|Forget Me Not: the Role of mGluR5 in Addiction||Memory|
Addiction to drugs, alcohol or sex is fundamentally a memory disorder: these things are constantly recalled. At the cellular level, it implies that the neurons representing their related events can easily fire. In the past few years, researchers have identified mGluR5 as an addiction molecule (Wang et al., 2013; Schroeder et al., 2008; Li et al., 2013). Pharmaceutical companies are actively developing mGluR5 modulators for the treatment of addiction (Emmitte, 2011).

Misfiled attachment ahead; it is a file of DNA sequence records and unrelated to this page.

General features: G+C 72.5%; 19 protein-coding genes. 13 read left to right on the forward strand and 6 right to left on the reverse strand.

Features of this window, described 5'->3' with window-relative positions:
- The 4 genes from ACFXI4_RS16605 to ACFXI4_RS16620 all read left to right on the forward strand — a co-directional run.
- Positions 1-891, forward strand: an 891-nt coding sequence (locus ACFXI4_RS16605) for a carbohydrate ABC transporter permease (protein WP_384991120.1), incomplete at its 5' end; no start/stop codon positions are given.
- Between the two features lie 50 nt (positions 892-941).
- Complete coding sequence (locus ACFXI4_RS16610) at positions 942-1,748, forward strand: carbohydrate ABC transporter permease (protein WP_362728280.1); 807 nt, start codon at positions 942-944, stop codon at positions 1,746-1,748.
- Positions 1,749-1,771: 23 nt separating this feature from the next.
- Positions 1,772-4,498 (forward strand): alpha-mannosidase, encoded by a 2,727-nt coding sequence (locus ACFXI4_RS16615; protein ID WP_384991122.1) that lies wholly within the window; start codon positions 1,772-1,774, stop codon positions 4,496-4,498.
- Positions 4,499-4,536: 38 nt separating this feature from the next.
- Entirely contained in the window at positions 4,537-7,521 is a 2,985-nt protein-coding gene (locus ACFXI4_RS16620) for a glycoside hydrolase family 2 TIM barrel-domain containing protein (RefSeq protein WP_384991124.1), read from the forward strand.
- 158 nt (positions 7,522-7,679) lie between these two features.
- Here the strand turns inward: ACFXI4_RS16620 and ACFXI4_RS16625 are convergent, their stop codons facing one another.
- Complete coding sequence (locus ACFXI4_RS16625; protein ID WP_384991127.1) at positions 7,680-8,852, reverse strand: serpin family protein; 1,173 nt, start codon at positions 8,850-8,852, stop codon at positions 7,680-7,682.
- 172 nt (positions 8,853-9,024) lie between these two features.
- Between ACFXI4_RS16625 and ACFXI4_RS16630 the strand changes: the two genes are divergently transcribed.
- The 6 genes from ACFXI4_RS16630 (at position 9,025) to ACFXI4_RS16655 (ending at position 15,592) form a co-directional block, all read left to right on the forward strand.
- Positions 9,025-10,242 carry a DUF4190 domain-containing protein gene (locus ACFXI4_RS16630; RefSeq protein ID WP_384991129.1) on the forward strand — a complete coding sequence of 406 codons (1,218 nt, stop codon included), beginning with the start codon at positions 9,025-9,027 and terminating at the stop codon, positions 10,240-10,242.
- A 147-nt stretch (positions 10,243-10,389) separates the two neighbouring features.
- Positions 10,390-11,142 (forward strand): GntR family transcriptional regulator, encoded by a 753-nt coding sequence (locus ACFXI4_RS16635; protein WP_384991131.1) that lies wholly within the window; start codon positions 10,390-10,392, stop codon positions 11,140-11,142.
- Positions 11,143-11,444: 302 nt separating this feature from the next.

The Basic Function of mGluR
The glutamate receptors can be divided into two classes: ionotropic glutamate receptors and metabotropic glutamate receptors (mGluRs). The ionotropic glutamate receptor forms an ion channel such as AMPAR and NMDAR. The mGluR belongs to G-protein-coupled receptors (GPCRs) which use G proteins to mediate signaling cascade.
mGluR5 and NMDAR
mGluR5 is a subtype of mGluRs. Activation of mGluR5 may either depressing or enhancing synaptic strength, depending on specific signaling pathways. Its normal function is to accelerate extinction for some memories while retaining others longer. For addicts, the memories of drugs, alcohol, gambles or sex are abnormally retained. Their mGluR5 dysfunction appears to enhance synaptic strength by potentiating the response of NMDAR (Pisani et al., 2001; Takagi et al., 2012).
Author: Frank Lee